The parliamentary researcher arrested on suspicion of spying for China has insisted he is “completely innocent”.
The man said he has spent his career highlighting the “challenge and threats presented by the Chinese Communist Party”.
The arrest under the Official Secrets Act led to Prime Minister Rishi Sunak confronting Chinese premier Li Qiang at the G20 summit in India on Sunday over “unacceptable” interference in democracy.
In a statement released through his lawyers, the 28-year-old researcher – who has not been officially named by police – said: “I feel forced to respond to the media accusations that I am a ‘Chinese spy’.
“It is wrong that I should be obliged to make any form of public comment on the misreporting that has taken place.
“However, given what has been reported, it is vital that it is known that I am completely innocent.
“I have spent my career to date trying to educate others about the challenge and threats presented by the Chinese Communist Party.
“To do what has been claimed against me in extravagant news reporting would be against everything I stand for.”
The Briton was arrested along with another man by officers on March 13 on suspicion of spying for Beijing, it was revealed by the Sunday Times.
Officers from the Metropolitan Police’s Counter Terrorism Command, which oversees espionage-related offences, are investigating.
One of the men, in his 30s, was detained in Oxfordshire on March 13, while the other, in his 20s, was arrested in Edinburgh, Scotland Yard said.
Both were held on suspicion of offences under Section 1 of the Official Secrets Act 1911, which punishes offences that are said to be “prejudicial to the safety or interests of the state”.
They have been bailed until early October.
The arrests were only revealed at the weekend and the researcher at the centre of the row had links with senior Tories including security minister Tom Tugendhat and Foreign Affairs Committee chairwoman Alicia Kearns.
Commons Speaker Sir Lindsay Hoyle said security arrangements are kept under review but stressed that vetting procedures for Parliament are the same as for the Government.
The allegations have led to increased pressure from China “hawks” on the Tory benches for the Prime Minister to toughen his stance towards Beijing.
During the Tory leadership contest last year, Mr Sunak described China as the “biggest long-term threat to Britain” but official language used since he took office has been softer, with the integrated review of foreign and defence policy calling it an “epoch-defining challenge”.
Business Secretary Kemi Badenoch suggested that designating China a threat would “escalate things” with Beijing.
She told BBC Radio 4’s Today programme: “China is the second largest economy in the world, it’s heavily integrated in our economy as it is with many of our allies… We’re taking the same approach that those countries are taking.”
Ms Badenoch said the UK is taking certain measures, including making sure it has proper investment screening.
“We are taking action; what we’re not doing is giving endless running commentary on that because that would actually be more helpful to China than it would be to our security services,” she said.
Sir Iain Duncan Smith, the former party leader who has been sanctioned by China, was among Tories pressing the Prime Minister to strengthen his language towards Beijing.
He hit out at the “weak” position of not labelling China a threat, telling the PA news agency: “The result is that China is penetrating all our institutions from universities to Parliament.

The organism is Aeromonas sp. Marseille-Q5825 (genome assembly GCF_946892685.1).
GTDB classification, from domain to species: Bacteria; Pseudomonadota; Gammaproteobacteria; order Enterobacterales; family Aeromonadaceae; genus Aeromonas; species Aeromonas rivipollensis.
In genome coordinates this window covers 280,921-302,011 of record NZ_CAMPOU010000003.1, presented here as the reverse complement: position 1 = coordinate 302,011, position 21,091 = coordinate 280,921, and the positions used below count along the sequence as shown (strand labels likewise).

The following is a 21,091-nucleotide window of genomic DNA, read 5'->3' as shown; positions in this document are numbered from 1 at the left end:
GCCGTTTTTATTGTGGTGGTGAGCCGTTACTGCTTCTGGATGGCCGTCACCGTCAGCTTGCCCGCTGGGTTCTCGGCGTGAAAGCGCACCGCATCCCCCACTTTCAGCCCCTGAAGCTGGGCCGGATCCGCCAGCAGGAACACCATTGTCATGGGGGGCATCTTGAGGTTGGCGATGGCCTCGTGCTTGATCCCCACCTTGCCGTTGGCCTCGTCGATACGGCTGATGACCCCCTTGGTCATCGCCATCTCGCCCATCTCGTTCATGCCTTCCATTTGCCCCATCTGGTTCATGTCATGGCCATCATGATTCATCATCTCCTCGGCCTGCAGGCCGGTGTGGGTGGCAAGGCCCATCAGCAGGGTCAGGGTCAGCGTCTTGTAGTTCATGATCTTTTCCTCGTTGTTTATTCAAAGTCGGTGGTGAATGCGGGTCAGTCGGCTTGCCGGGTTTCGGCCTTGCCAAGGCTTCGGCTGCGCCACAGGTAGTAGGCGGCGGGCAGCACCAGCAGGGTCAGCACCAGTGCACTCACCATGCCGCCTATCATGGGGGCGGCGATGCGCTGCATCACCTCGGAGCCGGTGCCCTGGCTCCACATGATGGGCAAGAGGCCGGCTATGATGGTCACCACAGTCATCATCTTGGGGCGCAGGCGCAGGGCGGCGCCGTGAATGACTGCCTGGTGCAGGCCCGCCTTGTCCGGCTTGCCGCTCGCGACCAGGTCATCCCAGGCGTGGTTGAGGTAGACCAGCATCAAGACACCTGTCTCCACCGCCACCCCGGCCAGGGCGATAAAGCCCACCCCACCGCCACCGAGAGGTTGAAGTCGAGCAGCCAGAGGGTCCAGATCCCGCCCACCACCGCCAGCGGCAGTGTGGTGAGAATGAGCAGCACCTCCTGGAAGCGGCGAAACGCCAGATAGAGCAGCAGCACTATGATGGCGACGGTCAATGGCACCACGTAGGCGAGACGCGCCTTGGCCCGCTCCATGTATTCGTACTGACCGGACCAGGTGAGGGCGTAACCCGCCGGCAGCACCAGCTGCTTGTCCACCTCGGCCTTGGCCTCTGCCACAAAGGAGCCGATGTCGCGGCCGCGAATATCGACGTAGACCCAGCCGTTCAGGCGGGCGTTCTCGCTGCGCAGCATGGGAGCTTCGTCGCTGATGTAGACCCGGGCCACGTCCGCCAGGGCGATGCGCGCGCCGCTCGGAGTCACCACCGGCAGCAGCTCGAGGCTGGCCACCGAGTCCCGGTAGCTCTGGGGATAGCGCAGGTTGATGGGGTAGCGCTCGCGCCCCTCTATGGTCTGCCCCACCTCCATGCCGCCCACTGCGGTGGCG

“Time to speak through strength not weakness.”
Tory backbencher and Home Affairs Select Committee member Tim Loughton, who has also been sanctioned by Beijing, told Times Radio: “It really is not remotely appropriate that those of us most in the firing line, being sanctioned by China under threat by China, have not been given some briefing about exactly what’s happened.”
Downing Street said decisions about whether or not to inform sanctioned MPs are for officers investigating the case.
The Prime Minister’s official spokesman encouraged any parliamentarians who fear they may have been targeted “in any way, shape or form” to contact the police.
But it refused to say when ministers were first made aware of the arrest, nor whether Mr Sunak’s confrontation with Mr Li was the first time the UK had raised the issue with the Chinese government.
The Commons Speaker told MPs an “extremely small number of people who needed to know were immediately briefed on a strictly confidential basis” after the arrest, “given the national security of this sensitive matter”.
On whether the revelations support the case for revising the designation of Beijing as an “epoch-defining challenge”, Downing Street said it would be wrong to “reduce” the approach to “just one word”.
The Government will “robustly defend” Britain’s democracy, No 10 said, but added: “We do need to be in the room arguing the case for the UK with China on issues like climate change, on issues like artificial intelligence, and that’s why it’s important we are making this case face to face.”
China hit out at the arrests and claimed the situation was a “political farce”.
A spokesman for China’s embassy in London said: “The claim that China is suspected of ‘stealing British intelligence’ is completely fabricated and nothing but malicious slander.
“We firmly oppose it and urge relevant parties in the UK to stop their anti-China political manipulation and stop putting on such self-staged political farce.”
Former head of MI6 Sir Alex Younger said co-operation with China is necessary but “just being nice to them doesn’t get you very far”.
He told Today: “China is a fact, it’s a huge country, we’ve got to find ways of engaging with it, and find ways of co-operating with it in important areas like climate change, and sometimes we have to be absolutely prepared to confront it when we believe that our security interests are threatened.”